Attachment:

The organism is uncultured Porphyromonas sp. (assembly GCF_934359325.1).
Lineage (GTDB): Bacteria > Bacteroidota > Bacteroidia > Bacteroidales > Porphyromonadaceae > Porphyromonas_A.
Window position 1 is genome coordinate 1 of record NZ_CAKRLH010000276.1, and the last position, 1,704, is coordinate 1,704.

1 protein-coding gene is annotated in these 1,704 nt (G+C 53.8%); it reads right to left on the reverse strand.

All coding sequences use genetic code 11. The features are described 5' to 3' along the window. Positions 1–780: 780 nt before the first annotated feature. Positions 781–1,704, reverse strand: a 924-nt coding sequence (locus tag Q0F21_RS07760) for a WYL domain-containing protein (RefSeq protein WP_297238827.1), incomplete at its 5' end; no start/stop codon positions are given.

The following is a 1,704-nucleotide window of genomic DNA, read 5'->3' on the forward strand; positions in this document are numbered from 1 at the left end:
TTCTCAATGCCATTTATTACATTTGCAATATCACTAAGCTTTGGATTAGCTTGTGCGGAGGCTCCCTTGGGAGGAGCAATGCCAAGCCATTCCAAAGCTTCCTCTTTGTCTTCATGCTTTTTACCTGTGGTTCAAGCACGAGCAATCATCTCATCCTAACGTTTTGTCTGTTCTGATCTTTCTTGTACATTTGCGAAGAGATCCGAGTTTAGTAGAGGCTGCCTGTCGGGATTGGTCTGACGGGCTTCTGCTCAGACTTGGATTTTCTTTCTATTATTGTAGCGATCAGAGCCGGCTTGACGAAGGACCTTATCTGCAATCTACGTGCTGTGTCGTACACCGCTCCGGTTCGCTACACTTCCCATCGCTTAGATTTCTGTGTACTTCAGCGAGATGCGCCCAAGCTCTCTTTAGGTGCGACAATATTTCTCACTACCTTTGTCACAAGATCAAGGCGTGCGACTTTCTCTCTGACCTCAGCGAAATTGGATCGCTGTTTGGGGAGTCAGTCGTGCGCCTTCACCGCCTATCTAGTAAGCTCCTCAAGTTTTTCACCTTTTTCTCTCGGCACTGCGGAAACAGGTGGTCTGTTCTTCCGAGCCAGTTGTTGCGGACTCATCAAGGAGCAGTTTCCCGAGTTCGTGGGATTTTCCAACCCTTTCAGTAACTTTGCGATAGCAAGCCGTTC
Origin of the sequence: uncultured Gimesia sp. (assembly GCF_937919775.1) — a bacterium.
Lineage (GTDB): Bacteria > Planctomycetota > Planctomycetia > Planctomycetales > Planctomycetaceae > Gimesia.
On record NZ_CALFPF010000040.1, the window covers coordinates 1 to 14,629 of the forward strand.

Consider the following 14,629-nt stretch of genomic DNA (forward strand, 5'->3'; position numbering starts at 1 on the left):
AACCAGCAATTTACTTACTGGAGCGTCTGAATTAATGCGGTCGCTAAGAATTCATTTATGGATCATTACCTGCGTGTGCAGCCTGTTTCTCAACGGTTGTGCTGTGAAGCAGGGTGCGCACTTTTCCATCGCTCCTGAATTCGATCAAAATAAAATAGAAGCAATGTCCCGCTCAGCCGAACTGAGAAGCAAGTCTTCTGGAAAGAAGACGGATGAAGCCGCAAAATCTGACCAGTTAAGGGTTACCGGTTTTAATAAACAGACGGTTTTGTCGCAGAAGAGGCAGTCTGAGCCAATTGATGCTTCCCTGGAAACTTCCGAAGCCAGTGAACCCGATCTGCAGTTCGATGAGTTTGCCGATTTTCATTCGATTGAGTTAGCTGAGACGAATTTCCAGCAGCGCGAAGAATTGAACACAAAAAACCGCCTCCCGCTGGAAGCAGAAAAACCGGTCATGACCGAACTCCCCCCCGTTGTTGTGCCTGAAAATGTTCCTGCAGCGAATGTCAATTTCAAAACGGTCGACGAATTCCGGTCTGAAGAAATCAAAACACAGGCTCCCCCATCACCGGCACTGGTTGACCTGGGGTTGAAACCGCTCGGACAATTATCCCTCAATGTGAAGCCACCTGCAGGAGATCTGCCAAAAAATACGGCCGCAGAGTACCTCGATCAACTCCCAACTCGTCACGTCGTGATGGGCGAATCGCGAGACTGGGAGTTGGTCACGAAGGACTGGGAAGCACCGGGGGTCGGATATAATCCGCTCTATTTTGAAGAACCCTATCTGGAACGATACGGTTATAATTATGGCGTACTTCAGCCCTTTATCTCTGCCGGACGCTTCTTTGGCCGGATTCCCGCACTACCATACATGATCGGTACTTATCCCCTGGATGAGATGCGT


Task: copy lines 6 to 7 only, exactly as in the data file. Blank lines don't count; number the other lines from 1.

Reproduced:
The following is a 1,704-nucleotide window of genomic DNA, read 5'->3' on the forward strand; positions in this document are numbered from 1 at the left end:
TTCTCAATGCCATTTATTACATTTGCAATATCACTAAGCTTTGGATTAGCTTGTGCGGAGGCTCCCTTGGGAGGAGCAATGCCAAGCCATTCCAAAGCTTCCTCTTTGTCTTCATGCTTTTTACCTGTGGTTCAAGCACGAGCAATCATCTCATCCTAACGTTTTGTCTGTTCTGATCTTTCTTGTACATTTGCGAAGAGATCCGAGTTTAGTAGAGGCTGCCTGTCGGGATTGGTCTGACGGGCTTCTGCTCAGACTTGGATTTTCTTTCTATTATTGTAGCGATCAGAGCCGGCTTGACGAAGGACCTTATCTGCAATCTACGTGCTGTGTCGTACACCGCTCCGGTTCGCTACACTTCCCATCGCTTAGATTTCTGTGTACTTCAGCGAGATGCGCCCAAGCTCTCTTTAGGTGCGACAATATTTCTCACTACCTTTGTCACAAGATCAAGGCGTGCGACTTTCTCTCTGACCTCAGCGAAATTGGATCGCTGTTTGGGGAGTCAGTCGTGCGCCTTCACCGCCTATCTAGTAAGCTCCTCAAGTTTTTCACCTTTTTCTCTCGGCACTGCGGAAACAGGTGGTCTGTTCTTCCGAGCCAGTTGTTGCGGACTCATCAAGGAGCAGTTTCCCGAGTTCGTGGGATTTTCCAACCCTTTCAGTAACTTTGCGATAGCAAGCCGTTC